Al Jazeera really steps in it

This is just inexcusable:

Al Jazeera removed a story published on Thursday that said the videos of ISIS beheading American journalists James Foley and Steven Sotloff were “unconvincing,” according to Al Arabiya.

Al Arabiya is a rival to Al Jazeera in the Arab news network market and is owned by a Saudi billionaire with marriage ties to the royal family (the Saudis and Qataris are not exactly close right now, partly over differences about intervening in Syria), so you can imagine the glee with which Al Arabiya latched on to this story on Friday:

Appearing insensitive to the feelings of the victim’s family, the report – published under the “reports and interviews” section of the pan-Arab channel’s Arabic website on Thursday – said Foley likely fabricated the video, despite confirmations from the U.S. government that the video was real.

“Perhaps the first thing that draws the attention of the viewer” in the first beheading video is that “Foley was playing the role of champion not the victim only, for he recites a lengthy statement in peerless theatrical performance, and it seems from tracking the movement of his eyes that he was reading a text from an autocue,” the Al Jazeera report said.

The report even expressed doubts over the identity of the masked killer, saying: “he does not have the features of common jihadist figures, but he was rather similar to a Hollywood actor.”

All ridiculous stuff. Al Arabiya also happily quoted a Lebanese media critic, Magda Abu Fadil, who compared the story to “bestiality and called it “truly revolting.” All true in my humble opinion, but again you can almost see the Al Arabiya folks twisting the knife in print.

Now the link to the offensive piece takes you to a “sorry, the requested page does not exist” message, and Al Arabiya was only too pleased to extend the story’s lifespan a little by reporting on that as well:

Pan-Arab news channel Al Jazeera has removed a story published online last week which had ridiculed the execution of U.S. Journalists James Foley and Steven Sotloff as a “Hollywood” fabrication.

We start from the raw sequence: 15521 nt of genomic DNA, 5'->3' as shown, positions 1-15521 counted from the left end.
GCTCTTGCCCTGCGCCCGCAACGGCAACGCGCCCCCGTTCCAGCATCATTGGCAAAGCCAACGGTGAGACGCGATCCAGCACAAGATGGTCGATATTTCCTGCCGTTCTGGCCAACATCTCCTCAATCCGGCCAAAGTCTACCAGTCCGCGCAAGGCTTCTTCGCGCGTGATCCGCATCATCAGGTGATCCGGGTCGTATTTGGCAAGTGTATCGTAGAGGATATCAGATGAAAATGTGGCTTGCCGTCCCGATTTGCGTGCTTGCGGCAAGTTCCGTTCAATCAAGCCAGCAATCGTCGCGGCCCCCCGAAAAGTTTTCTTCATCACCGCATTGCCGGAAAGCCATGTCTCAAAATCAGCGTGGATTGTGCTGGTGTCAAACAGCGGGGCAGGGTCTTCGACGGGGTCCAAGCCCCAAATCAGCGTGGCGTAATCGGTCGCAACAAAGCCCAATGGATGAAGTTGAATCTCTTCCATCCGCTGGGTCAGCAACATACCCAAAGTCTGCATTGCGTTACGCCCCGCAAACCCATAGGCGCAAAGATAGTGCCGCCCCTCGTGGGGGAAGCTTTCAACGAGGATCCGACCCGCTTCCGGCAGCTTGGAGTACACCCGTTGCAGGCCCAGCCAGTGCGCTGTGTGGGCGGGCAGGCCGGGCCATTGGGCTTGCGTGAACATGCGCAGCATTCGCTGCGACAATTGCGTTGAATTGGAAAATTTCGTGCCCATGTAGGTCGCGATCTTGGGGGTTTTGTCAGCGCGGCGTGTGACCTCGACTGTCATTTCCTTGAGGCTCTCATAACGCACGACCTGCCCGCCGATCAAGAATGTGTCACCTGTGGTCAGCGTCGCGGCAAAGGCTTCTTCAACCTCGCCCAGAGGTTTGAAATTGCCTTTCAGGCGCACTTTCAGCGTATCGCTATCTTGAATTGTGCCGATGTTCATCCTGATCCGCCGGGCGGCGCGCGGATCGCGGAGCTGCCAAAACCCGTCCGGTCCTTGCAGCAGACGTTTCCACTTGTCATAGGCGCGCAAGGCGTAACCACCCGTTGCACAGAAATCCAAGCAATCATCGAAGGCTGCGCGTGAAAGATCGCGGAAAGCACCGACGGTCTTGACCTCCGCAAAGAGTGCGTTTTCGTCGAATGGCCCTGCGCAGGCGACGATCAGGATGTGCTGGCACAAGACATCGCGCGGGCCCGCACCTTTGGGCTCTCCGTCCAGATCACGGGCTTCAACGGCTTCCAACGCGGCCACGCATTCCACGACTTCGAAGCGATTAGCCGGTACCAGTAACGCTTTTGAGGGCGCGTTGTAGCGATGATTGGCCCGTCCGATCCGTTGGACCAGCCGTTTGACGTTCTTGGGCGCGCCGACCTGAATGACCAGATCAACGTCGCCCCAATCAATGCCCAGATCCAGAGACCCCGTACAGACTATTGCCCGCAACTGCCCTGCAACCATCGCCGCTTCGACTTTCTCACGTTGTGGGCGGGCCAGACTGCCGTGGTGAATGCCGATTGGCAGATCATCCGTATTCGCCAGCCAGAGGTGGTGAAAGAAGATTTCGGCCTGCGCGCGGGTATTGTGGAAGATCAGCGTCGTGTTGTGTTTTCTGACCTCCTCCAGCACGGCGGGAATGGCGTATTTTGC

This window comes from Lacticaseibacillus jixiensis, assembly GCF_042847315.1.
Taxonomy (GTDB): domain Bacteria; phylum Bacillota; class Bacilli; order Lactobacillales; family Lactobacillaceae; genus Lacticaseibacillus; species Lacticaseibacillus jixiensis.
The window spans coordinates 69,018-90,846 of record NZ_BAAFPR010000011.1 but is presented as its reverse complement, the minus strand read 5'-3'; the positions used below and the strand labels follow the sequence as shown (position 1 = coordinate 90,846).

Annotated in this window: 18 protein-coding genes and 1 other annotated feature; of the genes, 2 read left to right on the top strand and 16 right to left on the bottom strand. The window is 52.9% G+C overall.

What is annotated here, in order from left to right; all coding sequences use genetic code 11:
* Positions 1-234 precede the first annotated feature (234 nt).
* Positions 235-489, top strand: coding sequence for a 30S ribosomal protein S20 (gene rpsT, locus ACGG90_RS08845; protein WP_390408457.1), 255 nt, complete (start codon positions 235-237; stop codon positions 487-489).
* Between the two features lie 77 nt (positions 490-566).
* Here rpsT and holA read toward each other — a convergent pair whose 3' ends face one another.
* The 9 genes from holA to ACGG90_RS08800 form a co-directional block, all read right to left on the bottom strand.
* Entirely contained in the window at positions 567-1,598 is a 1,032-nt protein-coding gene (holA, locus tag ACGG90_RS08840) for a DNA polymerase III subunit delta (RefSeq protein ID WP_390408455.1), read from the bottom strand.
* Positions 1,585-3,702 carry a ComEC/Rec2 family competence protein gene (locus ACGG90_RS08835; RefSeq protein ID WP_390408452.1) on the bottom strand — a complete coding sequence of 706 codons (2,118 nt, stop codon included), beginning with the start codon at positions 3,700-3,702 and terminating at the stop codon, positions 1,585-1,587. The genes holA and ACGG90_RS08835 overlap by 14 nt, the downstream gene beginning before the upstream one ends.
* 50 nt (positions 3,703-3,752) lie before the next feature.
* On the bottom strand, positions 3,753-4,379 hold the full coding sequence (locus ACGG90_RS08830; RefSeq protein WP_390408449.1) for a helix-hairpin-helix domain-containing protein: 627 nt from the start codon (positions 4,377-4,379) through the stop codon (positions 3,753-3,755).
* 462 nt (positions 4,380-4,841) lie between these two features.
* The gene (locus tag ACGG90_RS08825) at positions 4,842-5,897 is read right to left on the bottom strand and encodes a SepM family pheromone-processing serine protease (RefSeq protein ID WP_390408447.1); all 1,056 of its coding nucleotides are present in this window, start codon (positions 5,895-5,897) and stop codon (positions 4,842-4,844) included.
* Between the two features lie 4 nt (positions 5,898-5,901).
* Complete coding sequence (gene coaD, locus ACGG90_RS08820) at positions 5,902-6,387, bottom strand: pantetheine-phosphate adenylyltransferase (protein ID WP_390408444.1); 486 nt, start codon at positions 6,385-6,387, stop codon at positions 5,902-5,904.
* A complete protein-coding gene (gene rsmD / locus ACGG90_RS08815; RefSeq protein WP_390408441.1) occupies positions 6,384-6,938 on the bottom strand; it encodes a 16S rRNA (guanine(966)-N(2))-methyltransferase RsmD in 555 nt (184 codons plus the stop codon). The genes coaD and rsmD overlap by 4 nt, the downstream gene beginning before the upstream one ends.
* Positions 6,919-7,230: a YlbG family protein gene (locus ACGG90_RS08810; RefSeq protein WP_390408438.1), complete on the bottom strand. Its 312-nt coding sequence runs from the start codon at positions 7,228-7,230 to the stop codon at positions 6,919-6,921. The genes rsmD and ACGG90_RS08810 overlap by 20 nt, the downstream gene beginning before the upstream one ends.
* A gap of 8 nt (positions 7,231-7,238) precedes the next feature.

The move to scrap the piece followed a report by Al Arabiya News on Friday which outlined the controversial claims made in the Al Jazeera story, deemed by many online commentators as offensive and insensitive.

Meanwhile, Al Jazeera’s English site published an explanation for the retraction and an apology, of sorts:

Al Jazeera’s managing director, Yasser Abu Hilalah, said in a statement on Saturday that the article was inaccurate.

“In respect to families of the victims and as we share their grief, Al Jazeera Arabic’s website decided to retract an inaccurate article that questioned the legitimacy of Foley and Sotloff’s beheading videos after a theory surfaced on a number of American social media sites claiming they were produced as a pretext ahead of a US invasion of Syria.

“We want to take this as an opportunity to reiterate Al Jazeera previous position in condemning the kidnapping of the two journalists and condemning their killing as a heinous crime.

“We would like to also renew our call for the release of all kidnapped journalists, who are only carrying out their professional duty in seeking truth and providing a fair and comprehensive account of events and issues.”

The subtext on that last bit is presumably the continued incarceration of three Al Jazeera journalists in Egypt for the heinous crime of reporting stuff that the Sisi folks didn’t appreciate. Their apology for the Sotloff/Foley article is a little “we’re sorry people were offended”-ish, but they do make it clear that the piece was inaccurate, at least. Still, this was an awful mistake for a network that wants to be considered a global news titan alongside the BBCs and CNNs of the world. I don’t know who at Al Jazeera Arabic wrote or greenlit this kind of garbage, but in a just universe they’re both looking for work today. You can’t be the BBC and InfoWars at the same time, and if you’re going to publish in multiple languages that’s great, but you can’t publish something in one language that you presumably wouldn’t be willing to publish in another.

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